Bill Gates buys Leonardo da Vinci's 'Codex' for $30,800,000

The Codex Leicester is a collection of famous scientific writings by Leonardo da Vinci. Of Leonardo's 30 scientific journals, the Codex may be the most famous of all. The manuscript currently holds the record for the second highest sale price of any book, as it was sold to Bill Gates at Christie's auction house in New York for US$30,802,500.

Chris Rea starts at #1 on the UK album chart

The Road to Hell is the tenth studio album by English singer-songwriter Chris Rea, released in 1989. It is Rea's most successful studio album, topping the UK Albums Chart for three weeks. The eponymous title track The Road to Hell was written about the A63, the principal roadway out of Hull, and remained at number one for 15 days, while the album’s chart run lasted another 45 weeks.

A painting by Vincent Van Gogh called Irises is sold for $54m

Irises became the most expensive painting ever sold, which set a record that lasted for 2 and a half years. As of 2012, it was the 10th on the inflation-adjusted list of most expensive paintings ever sold. The work is currently located in the J. Paul Getty Museum in Los Angeles.

Publication of 'Two Towers' by J. R. R. Tolkien

The Two Towers is the second volume of J. R. R. Tolkien's high fantasy novel The Lord of the Rings. The novel was originally published as three separate volumes due to post-World War II paper shortages and size and price considerations. The Two Towers covers Books III and IV.

The first direct dial long-distance telephone call in North America

The first direct-dial long-distance telephone call was placed from Mayor M. Leslie Denning of New Jersey to Mayor Frank Osborne of California via At&T's Bell System. The 10 digit call was connected within 18 seconds.

Billie Holiday comes out with hit song 'Riffin' the Scotch'

Eleanora Fagan, professionally known as Billie Holiday, was an American jazz musician and singer-songwriter with a career spanning nearly thirty years. At age 18, she recorded two songs: "Your Mother's Son-in-Law" and "Riffin' the Scotch". The latter became her first big hit, selling 5,000 copies.

Albert Einstein and Leó Szilárd patent refrigerator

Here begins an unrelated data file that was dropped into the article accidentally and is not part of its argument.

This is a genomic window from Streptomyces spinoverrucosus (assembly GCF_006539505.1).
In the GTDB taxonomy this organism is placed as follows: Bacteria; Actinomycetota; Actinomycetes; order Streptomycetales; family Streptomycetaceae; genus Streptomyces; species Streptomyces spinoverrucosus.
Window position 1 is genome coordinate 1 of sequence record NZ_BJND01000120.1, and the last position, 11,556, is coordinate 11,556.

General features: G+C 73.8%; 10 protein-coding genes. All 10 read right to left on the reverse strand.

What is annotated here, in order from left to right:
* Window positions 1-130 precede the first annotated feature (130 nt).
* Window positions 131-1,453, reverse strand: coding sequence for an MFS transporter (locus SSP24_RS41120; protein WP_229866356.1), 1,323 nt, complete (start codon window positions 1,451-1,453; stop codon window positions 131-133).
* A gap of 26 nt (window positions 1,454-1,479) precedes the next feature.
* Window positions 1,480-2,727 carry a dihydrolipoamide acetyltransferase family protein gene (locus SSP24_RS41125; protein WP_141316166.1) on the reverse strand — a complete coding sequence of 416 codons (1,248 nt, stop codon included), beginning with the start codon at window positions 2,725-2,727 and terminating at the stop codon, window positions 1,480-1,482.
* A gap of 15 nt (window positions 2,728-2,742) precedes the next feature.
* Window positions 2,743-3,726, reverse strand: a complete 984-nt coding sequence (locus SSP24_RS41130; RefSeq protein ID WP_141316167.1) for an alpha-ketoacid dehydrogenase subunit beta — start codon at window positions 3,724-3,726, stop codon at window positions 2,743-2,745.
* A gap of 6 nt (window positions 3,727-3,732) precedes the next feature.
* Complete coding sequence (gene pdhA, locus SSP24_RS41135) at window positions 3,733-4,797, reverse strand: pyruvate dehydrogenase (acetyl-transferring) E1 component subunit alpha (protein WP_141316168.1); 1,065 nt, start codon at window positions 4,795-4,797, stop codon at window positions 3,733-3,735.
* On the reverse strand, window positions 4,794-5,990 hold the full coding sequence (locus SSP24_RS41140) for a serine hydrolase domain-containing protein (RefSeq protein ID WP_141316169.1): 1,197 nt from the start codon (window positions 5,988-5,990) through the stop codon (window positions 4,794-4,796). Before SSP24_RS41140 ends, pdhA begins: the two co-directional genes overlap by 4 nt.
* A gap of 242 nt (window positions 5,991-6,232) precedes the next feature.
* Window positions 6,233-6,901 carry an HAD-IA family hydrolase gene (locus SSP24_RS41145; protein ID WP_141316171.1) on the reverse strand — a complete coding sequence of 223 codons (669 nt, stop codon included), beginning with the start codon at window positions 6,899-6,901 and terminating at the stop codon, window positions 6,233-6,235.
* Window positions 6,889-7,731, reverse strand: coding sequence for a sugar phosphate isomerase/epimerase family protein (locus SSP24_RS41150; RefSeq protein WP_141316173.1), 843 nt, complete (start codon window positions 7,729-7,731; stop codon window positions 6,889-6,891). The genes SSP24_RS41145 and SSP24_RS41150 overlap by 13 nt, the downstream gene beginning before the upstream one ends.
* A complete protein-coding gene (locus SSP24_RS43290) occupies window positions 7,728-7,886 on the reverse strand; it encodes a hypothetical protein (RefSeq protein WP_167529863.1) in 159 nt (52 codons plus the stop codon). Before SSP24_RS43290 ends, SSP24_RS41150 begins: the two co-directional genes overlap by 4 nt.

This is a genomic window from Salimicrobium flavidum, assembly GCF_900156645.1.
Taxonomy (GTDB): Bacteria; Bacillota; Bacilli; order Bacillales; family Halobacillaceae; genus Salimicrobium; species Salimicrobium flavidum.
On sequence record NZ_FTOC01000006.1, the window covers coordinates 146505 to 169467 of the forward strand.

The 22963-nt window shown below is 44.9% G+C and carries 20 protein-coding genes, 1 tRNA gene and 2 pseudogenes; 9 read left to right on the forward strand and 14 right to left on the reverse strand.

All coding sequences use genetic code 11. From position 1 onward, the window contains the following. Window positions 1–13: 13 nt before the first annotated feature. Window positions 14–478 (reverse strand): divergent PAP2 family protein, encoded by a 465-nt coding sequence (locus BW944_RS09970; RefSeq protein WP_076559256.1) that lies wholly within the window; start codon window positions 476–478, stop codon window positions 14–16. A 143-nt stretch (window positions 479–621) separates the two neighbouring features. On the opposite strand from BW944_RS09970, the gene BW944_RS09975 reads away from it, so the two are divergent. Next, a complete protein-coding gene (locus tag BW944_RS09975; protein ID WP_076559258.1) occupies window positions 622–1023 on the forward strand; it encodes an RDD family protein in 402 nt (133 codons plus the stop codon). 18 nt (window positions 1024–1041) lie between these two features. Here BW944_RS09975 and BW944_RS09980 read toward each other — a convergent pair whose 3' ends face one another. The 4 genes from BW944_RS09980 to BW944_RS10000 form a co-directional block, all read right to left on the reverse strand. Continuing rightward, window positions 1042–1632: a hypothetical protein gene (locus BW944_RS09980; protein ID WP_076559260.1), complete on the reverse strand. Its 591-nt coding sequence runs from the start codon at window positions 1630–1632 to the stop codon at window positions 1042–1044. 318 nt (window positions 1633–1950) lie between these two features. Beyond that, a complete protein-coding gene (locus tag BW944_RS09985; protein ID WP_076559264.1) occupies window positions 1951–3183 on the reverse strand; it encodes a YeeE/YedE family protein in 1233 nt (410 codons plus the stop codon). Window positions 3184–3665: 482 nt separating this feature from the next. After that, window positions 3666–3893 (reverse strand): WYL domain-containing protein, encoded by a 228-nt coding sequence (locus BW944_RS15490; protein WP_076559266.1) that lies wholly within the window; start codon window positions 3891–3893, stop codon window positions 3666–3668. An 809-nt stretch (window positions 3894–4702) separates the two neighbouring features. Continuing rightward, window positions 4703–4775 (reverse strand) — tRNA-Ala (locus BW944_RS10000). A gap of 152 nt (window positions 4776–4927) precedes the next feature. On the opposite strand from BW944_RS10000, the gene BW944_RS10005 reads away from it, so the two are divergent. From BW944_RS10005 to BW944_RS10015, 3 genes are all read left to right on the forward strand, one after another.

The Einstein–Szilard or Einstein refrigerator is an absorption refrigerator which has no moving parts, operates at constant pressure, and requires only a heat source to operate. It was jointly invented in 1926 by Albert Einstein and his former student Leó Szilárd, who patented it in the U.S. on November 11, 1930. This is an alternative design from the original invention of 1922 by the Swedish inventors Baltzar von Platen and Carl Munters.

Louis Armstrong records 1st Hot Five Session

The Louis Armstrong Hot Five and Hot Seven Sessions were recorded between 1925 and 1928 by Louis Armstrong with his Hot Five and Hot Seven groups. These recordings were added to the National Recording Registry in 2002, the first year of the institution's existence.

Adolf Hitler is arrested in Munich for his role in the Beer Hall Putsch

Two days after the putsch, Hitler was arrested and charged with high treason in the special People's Court. Some of his fellow conspirators, including Rudolf Hess, were also arrested, while others, including Hermann Göring and Ernst Hanfstaengl, escaped to Austria. The Nazi Party's headquarters was raided, and its newspaper was banned.

World War I ends

As an armistice between Germany and the Allies was signed, a ceasefire came into effect. The agreement marked a victory for the Allies and a defeat for Germany. Although it ended the actual fighting, it took 6 months of negotiations at the Paris Peace Conference to conclude the peace treaty, the Treaty of Versailles.

Mary Edwards Walker becomes the first woman to receive the US Medal of Honor

Mary Edwards Walker, M.D., commonly referred to as Dr. Mary Walker, was an American abolitionist, prohibitionist, prisoner of war and surgeon. She is the only woman to ever receive the Medal of Honor for her efforts to treat the wounded during the Civil War.

Nat Turner is hanged after inciting a violent slave uprising

Turner was tried for "conspiring to rebel and making insurrection", convicted, and sentenced to death. Turner was hanged in Jerusalem, Virginia. His body was flayed and beheaded as an example to frighten other would-be rebels. Turner received no formal burial; his headless remains were possibly buried in an unmarked grave.

Handel's opera 'Tamerlano' premieres in London

Tamerlano is an opera seria in three acts written for the Royal Academy of Music theatre company, with music by George Frideric Handel to an Italian text by Nicola Francesco Haym. Tamerlano was first performed at the King's Theatre in London.

Birth of Calculus

German mathematician Gottfried Wilhelm Leibniz showed how to find an area under the graph of the mathematical function. This day is often commemorated as the birth of calculus. However, there is also a great controversy. English mathematician and physicist Isaac Newton invented calculus in a roughly same time. It is impossible to decide who was first.

Anniversaries of the (in)famous

born 1986

Jon Batiste

born 1962

Demi Moore

born 1960

Stanley Tucci